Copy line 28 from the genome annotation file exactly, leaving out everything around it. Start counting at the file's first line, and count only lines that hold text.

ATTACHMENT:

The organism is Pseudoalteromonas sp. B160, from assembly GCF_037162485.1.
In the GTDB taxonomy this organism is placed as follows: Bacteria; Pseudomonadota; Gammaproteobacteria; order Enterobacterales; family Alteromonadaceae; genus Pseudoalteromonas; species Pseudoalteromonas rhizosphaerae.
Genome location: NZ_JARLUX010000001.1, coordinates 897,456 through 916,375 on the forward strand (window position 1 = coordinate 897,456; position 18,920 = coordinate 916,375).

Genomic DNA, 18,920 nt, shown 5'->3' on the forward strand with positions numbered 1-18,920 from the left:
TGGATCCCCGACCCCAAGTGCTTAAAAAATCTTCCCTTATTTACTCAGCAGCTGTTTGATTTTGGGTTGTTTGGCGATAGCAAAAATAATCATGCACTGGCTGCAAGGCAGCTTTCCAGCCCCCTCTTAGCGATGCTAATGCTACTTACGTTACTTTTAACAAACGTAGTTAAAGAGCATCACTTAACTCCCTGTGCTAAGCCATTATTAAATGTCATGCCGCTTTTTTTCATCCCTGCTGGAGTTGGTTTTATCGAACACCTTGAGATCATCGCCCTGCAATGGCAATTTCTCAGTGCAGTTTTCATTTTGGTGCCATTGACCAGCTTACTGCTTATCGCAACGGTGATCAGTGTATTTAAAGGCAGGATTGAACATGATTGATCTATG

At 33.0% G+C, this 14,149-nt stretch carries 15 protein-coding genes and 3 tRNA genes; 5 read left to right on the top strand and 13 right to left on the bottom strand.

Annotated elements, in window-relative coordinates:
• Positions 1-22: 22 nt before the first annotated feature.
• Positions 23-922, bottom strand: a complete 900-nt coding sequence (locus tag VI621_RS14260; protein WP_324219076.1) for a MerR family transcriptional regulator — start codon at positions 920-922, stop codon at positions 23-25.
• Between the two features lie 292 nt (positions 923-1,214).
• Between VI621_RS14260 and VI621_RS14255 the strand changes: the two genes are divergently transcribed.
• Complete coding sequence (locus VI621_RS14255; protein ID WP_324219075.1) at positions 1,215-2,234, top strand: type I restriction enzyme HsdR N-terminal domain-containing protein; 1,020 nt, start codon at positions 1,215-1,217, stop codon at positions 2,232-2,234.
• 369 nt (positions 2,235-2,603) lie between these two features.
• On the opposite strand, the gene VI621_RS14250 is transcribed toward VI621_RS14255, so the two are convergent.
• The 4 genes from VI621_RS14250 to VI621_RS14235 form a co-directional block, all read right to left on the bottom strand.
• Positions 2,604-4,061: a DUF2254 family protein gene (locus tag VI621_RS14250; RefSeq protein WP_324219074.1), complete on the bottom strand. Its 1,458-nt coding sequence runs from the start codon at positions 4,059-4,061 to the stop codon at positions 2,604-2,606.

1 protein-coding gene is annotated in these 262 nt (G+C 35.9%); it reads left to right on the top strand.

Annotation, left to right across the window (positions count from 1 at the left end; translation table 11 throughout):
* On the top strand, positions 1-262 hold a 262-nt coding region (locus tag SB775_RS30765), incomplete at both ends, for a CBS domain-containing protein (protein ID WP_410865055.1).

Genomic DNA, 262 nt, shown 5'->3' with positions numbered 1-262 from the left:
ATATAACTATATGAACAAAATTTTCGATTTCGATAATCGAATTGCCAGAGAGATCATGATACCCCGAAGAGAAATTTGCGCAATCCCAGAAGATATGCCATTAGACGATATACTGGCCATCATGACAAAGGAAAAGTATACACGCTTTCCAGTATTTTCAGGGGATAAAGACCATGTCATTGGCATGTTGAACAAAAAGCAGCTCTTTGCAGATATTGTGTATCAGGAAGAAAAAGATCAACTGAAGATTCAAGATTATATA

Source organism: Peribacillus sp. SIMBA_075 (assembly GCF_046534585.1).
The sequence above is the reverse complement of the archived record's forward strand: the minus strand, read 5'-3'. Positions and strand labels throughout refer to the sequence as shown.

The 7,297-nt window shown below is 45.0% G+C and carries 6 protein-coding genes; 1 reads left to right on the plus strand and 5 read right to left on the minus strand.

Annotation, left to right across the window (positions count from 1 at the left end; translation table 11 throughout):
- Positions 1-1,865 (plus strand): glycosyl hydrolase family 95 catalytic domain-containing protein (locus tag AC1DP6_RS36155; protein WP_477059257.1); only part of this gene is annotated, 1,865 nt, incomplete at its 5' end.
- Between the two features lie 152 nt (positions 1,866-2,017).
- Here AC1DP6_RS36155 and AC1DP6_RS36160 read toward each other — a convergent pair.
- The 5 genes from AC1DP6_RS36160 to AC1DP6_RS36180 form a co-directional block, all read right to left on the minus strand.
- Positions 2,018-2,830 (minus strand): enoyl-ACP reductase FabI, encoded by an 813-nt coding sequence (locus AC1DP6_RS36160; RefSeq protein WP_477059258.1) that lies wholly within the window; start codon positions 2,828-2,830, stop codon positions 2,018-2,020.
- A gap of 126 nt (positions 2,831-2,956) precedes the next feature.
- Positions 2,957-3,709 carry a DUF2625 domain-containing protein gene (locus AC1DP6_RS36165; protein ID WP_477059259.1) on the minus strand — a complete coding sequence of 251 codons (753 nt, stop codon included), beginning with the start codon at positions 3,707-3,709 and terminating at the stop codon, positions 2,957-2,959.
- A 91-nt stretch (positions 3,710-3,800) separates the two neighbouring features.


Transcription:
- Here AC1DP6_RS36155 and AC1DP6_RS36160 read toward each other — a convergent pair.